Food for thought
Many school-aged young girls are kept at home to help their mothers with household chores. Providing incentives for schooling girls in these areas can help lessen local community reticence towards female education.
International development agencies classify Pakistan as a food-deficit country, which means that malnutrition is an evident problem in a majority of our poor households. Recent studies by the specialised UN agency for children, UNICEF, have aptly highlighted the heavy price which a nation pays for failing to adequately nourish its children. Malnutrition stunts growth, intellectually and physically, and ultimately damages children’s productivity as adults. The multiplicity of adverse effects of malnutrition provides a strong argument for paying more attention to addressing this problem.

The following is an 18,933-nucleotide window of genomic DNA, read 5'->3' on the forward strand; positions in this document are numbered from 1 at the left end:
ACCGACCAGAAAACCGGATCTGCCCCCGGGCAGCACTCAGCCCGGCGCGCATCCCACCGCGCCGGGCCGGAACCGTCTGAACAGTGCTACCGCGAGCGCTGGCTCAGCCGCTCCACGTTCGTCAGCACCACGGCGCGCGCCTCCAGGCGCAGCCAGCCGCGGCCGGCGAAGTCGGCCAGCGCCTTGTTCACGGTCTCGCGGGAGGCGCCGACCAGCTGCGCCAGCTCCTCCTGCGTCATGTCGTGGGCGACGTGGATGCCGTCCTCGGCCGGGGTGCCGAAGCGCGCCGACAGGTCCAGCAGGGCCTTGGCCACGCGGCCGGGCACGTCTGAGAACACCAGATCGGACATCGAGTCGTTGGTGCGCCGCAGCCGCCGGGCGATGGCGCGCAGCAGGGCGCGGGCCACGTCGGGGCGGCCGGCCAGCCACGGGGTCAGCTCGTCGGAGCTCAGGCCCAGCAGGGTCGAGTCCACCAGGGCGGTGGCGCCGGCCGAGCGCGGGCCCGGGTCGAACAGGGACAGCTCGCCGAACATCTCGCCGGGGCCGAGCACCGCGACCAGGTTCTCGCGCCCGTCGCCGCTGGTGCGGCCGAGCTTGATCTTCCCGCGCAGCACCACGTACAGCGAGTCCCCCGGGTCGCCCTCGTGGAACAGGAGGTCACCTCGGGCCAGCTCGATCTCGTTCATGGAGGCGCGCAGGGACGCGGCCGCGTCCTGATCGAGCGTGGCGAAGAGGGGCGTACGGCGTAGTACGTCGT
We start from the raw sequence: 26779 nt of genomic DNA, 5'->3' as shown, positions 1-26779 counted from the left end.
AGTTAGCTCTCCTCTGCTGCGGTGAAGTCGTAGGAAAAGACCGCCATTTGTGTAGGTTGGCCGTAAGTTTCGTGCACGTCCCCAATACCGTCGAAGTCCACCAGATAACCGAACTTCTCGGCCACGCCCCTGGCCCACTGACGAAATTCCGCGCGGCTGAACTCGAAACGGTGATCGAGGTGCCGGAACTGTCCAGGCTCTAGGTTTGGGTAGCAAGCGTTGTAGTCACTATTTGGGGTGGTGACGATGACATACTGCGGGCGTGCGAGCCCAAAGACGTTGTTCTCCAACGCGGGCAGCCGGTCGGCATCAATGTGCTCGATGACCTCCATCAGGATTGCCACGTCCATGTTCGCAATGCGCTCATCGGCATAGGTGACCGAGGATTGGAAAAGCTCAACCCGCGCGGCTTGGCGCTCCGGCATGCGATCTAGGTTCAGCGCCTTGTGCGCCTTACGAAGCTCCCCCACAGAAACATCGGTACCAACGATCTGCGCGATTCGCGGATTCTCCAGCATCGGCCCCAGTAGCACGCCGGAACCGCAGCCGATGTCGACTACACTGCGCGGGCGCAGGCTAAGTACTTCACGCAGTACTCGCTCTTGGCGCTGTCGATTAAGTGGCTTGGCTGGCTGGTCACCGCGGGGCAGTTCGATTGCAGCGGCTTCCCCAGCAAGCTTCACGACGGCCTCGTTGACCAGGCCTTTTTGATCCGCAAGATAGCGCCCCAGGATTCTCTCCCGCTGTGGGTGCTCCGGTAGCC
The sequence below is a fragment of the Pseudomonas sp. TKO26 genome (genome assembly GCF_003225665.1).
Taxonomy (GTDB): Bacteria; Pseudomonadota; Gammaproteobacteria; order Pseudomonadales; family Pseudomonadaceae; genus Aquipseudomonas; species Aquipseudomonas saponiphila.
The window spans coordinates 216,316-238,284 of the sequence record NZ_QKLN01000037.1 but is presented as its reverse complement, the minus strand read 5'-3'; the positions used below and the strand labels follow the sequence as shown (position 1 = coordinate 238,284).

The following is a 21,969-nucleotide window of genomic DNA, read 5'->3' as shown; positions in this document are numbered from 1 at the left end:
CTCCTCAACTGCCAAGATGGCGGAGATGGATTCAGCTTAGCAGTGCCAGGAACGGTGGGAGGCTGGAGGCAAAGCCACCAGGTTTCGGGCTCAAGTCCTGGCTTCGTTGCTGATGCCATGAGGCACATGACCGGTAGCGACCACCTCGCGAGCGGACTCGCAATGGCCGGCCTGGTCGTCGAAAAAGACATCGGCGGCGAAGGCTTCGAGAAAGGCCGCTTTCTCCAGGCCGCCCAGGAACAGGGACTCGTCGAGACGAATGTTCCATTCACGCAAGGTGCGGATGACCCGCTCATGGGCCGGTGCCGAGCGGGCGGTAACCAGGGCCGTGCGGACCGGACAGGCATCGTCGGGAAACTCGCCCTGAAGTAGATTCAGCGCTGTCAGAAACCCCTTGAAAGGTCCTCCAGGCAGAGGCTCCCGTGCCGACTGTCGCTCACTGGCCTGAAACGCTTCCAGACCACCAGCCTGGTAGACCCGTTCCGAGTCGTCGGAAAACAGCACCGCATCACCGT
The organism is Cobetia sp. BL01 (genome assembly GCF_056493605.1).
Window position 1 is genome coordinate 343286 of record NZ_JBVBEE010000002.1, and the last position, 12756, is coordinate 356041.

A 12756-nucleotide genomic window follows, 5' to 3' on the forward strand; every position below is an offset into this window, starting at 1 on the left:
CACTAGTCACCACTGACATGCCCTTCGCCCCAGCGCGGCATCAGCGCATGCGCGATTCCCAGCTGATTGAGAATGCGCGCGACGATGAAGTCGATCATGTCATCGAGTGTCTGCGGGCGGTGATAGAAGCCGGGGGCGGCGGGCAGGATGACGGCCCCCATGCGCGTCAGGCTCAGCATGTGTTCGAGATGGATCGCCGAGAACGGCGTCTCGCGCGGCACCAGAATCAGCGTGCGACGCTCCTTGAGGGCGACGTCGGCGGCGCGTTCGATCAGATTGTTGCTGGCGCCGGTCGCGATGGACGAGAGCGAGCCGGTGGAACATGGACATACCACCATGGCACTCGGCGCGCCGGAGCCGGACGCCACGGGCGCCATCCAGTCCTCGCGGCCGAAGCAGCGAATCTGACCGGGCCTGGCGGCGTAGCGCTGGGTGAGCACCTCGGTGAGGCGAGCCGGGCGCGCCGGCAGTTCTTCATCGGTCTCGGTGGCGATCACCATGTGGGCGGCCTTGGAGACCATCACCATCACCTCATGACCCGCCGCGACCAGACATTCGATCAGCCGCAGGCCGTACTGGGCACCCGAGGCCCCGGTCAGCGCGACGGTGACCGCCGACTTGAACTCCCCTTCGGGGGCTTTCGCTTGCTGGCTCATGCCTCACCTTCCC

A seemingly good way to address the malnourishment of children is to begin offering them free food in schools. Providing adequate nutrition in schools can help children concentrate on their studies, and the education they receive can then subsequently broaden their livelihood options, eventually enabling them to lift themselves out of poverty more easily. Even in a more immediate sense, poor parents find the prospect of their children being fed free of cost a very convincing reason for them to attend school. Increased enrolment in schools offering such enticement schemes provides proof of this fact. Yet, the goal of merging the objectives of improving nutrition and educational outcomes is not as easy as it sounds. This article will consider some of the efforts being undertaken to achieve this dual objective, and pinpoint the implementation hurdles that they have to contend with.